What would it take? A way to get out and walk, and something green and growing to see. Which requires a moonbase or starbase that’s big enough to get out and walk, and grow a park. Also, big enough I could get away from people and recharge my introverted self.

  4. When I was young, I might have. I do fine in isolation and cramped living, provided I have a private space. Nowadays, tho… I’m too planetbound. I still do fine in isolation and cramped living, and can live comfortably without modern conveniences, but in my old age I have the habits of a farmer, and that means all sorts of growing things.

  5. About twenty years off my age.
    When I was younger, just the promise of adventure and advancing the human conquest of space would have been more than enough to make the necessary unpleasant realities worthwhile.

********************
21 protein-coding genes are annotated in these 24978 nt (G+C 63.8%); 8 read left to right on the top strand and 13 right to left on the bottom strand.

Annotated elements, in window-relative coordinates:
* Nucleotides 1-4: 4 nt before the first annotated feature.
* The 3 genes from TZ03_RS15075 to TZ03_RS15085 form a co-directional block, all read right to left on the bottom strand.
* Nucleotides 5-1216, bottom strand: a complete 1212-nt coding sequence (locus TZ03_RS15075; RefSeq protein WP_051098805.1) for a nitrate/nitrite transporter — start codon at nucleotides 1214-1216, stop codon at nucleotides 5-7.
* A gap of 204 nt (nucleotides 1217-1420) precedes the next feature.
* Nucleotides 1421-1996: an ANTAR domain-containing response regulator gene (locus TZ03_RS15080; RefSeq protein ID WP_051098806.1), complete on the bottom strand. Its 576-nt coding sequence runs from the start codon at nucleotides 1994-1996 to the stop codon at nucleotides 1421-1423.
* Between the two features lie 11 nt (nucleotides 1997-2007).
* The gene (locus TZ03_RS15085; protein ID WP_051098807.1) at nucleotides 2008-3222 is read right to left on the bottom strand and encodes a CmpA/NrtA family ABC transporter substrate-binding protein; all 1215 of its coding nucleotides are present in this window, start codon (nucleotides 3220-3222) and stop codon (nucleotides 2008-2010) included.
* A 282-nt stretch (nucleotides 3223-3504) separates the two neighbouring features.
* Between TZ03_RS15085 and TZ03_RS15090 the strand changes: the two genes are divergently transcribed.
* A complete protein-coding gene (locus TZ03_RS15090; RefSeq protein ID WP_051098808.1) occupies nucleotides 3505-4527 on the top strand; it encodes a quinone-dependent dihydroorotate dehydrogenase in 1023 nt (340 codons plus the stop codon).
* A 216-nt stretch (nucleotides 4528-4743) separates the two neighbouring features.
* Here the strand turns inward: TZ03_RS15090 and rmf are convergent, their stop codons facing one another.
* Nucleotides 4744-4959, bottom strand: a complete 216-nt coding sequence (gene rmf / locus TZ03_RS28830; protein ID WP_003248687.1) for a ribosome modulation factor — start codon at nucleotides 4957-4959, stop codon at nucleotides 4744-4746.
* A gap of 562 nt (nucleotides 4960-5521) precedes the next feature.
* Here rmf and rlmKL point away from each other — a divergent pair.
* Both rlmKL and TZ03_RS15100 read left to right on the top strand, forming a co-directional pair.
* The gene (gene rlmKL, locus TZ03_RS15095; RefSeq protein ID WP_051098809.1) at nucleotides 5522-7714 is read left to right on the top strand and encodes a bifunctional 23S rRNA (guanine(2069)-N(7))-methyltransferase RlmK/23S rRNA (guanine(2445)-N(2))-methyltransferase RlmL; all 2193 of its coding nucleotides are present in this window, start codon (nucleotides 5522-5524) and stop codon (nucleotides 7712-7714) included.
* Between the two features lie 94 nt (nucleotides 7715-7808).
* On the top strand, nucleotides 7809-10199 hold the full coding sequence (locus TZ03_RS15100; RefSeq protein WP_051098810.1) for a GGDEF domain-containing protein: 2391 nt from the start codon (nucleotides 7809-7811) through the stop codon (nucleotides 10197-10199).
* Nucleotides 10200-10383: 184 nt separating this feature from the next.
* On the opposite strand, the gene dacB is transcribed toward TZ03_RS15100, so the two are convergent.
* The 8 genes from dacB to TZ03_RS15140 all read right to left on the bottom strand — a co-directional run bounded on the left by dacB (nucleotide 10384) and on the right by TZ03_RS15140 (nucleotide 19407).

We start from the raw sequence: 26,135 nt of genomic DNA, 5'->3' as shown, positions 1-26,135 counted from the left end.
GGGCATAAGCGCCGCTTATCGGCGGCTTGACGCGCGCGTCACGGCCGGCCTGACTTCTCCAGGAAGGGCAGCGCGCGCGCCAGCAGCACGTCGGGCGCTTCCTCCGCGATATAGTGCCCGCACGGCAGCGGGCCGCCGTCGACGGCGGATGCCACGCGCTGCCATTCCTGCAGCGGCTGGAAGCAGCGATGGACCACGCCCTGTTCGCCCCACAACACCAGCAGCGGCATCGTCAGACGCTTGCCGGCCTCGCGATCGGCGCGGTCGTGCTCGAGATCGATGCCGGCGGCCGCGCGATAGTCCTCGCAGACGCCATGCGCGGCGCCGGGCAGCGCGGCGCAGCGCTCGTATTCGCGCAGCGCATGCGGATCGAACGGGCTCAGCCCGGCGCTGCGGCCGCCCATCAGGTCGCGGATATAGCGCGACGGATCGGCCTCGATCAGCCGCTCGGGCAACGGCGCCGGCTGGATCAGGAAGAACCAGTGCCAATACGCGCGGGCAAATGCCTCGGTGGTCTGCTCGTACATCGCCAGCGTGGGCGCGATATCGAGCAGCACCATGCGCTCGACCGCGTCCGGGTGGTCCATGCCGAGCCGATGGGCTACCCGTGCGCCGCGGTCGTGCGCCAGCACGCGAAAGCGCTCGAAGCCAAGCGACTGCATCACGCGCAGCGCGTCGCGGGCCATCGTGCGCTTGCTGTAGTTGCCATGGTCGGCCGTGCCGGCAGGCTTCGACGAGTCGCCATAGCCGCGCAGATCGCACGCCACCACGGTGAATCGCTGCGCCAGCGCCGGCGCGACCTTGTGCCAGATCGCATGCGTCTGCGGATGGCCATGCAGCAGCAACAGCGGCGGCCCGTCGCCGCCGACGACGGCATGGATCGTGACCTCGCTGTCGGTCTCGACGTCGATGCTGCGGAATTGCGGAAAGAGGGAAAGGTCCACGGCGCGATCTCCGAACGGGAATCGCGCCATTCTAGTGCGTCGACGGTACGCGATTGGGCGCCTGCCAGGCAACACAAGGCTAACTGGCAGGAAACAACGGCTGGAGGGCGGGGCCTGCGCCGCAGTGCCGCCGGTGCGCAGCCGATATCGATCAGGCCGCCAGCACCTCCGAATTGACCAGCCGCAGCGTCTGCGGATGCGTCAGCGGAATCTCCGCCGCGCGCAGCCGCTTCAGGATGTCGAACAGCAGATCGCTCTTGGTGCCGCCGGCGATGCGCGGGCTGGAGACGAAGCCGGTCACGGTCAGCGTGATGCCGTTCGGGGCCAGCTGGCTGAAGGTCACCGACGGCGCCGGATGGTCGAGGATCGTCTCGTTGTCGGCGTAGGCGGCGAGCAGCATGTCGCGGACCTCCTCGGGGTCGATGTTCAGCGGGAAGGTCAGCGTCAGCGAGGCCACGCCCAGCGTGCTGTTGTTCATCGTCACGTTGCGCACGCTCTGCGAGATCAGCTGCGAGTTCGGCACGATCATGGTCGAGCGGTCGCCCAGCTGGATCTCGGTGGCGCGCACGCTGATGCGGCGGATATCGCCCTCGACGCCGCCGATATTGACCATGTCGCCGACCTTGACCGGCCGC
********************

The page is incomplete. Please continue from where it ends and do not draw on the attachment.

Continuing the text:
Now, I have responsibilities. And I ache. And I’m not nearly as mentally agile as I used to be.

    1. Pretty much the same here.

      I would’ve missed my family, but a see-them-every-few-years deal wouldn’t have been that bad.

  6. If they waved rejuvenation at me (and they wouldn’t want me, otherwise) I’d probably consider it.

    If it was in extremely cramped conditions, I’d go for a ‘short’ trip to Mars and enjoy my somewhat extended life on a large enclosed (or series of medium enclosures) environments with science trips out on the surface.

    A slow ship with some semblance of a natural environment? I’d go to the stars, or at least offer myself for the first generation. Even with no idea of what was on the other end of the trip.

    1. Yes.

      Extremely long lives are probably the only real way to get out of the solar system barring FTL.

  7. In terms of strictly carrots, I would need a situation where I could make relatively easy jaunts back and forth to Earth. I’m a sentimental fool, and I’m attached to my home rock. If Mars is a one-way trip, I doubt I’d want to go.